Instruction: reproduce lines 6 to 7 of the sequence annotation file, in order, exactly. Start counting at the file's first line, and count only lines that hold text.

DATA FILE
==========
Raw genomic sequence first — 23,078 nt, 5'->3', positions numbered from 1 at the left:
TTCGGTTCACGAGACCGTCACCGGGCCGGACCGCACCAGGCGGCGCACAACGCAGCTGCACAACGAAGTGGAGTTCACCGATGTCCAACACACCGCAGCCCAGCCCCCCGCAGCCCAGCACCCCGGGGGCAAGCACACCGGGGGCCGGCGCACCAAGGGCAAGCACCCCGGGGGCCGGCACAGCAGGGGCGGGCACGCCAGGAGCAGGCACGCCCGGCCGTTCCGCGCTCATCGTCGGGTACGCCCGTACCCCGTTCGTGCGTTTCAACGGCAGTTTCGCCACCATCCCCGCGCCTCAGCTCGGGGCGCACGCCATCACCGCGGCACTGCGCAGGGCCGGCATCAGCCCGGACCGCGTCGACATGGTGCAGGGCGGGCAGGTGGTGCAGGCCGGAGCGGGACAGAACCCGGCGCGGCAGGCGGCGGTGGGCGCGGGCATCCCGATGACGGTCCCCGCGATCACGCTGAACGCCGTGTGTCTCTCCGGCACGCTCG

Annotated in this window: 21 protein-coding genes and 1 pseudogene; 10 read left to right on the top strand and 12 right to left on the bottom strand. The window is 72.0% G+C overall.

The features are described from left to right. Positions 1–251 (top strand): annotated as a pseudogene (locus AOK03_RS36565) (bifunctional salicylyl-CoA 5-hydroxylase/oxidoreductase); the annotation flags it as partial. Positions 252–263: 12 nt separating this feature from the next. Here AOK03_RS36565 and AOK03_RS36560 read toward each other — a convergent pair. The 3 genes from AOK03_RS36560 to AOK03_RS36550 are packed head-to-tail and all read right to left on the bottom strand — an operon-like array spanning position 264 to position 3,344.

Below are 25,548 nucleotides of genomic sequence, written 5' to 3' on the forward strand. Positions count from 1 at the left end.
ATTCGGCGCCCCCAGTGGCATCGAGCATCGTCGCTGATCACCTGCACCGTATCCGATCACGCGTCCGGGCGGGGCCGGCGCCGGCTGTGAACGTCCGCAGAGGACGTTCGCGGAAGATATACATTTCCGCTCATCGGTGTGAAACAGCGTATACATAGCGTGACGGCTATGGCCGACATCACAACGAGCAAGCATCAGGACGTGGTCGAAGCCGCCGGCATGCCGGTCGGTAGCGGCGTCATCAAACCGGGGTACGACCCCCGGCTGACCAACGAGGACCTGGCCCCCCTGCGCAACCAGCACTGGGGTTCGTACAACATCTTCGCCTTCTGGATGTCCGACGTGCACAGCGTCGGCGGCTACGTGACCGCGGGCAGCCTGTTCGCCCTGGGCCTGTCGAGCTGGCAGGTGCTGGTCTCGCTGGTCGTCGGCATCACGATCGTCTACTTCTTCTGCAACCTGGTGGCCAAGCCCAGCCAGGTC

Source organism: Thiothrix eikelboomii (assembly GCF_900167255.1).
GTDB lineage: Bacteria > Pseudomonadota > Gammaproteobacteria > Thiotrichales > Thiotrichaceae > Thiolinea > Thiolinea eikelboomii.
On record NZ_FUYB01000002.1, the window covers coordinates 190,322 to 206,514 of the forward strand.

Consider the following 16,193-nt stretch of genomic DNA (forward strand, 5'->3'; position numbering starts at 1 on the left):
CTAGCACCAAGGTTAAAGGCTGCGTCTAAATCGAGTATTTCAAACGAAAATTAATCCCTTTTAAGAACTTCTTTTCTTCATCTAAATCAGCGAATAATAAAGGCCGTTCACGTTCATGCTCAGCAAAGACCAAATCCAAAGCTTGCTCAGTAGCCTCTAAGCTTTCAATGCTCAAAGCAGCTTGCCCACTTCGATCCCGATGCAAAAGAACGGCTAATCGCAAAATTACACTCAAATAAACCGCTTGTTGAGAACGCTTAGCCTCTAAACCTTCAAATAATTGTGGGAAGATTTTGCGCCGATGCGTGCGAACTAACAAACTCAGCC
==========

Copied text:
ATTCGGCGCCCCCAGTGGCATCGAGCATCGTCGCTGATCACCTGCACCGTATCCGATCACGCGTCCGGGCGGGGCCGGCGCCGGCTGTGAACGTCCGCAGAGGACGTTCGCGGAAGATATACATTTCCGCTCATCGGTGTGAAACAGCGTATACATAGCGTGACGGCTATGGCCGACATCACAACGAGCAAGCATCAGGACGTGGTCGAAGCCGCCGGCATGCCGGTCGGTAGCGGCGTCATCAAACCGGGGTACGACCCCCGGCTGACCAACGAGGACCTGGCCCCCCTGCGCAACCAGCACTGGGGTTCGTACAACATCTTCGCCTTCTGGATGTCCGACGTGCACAGCGTCGGCGGCTACGTGACCGCGGGCAGCCTGTTCGCCCTGGGCCTGTCGAGCTGGCAGGTGCTGGTCTCGCTGGTCGTCGGCATCACGATCGTCTACTTCTTCTGCAACCTGGTGGCCAAGCCCAGCCAGGTC

Source organism: Thiothrix eikelboomii (assembly GCF_900167255.1).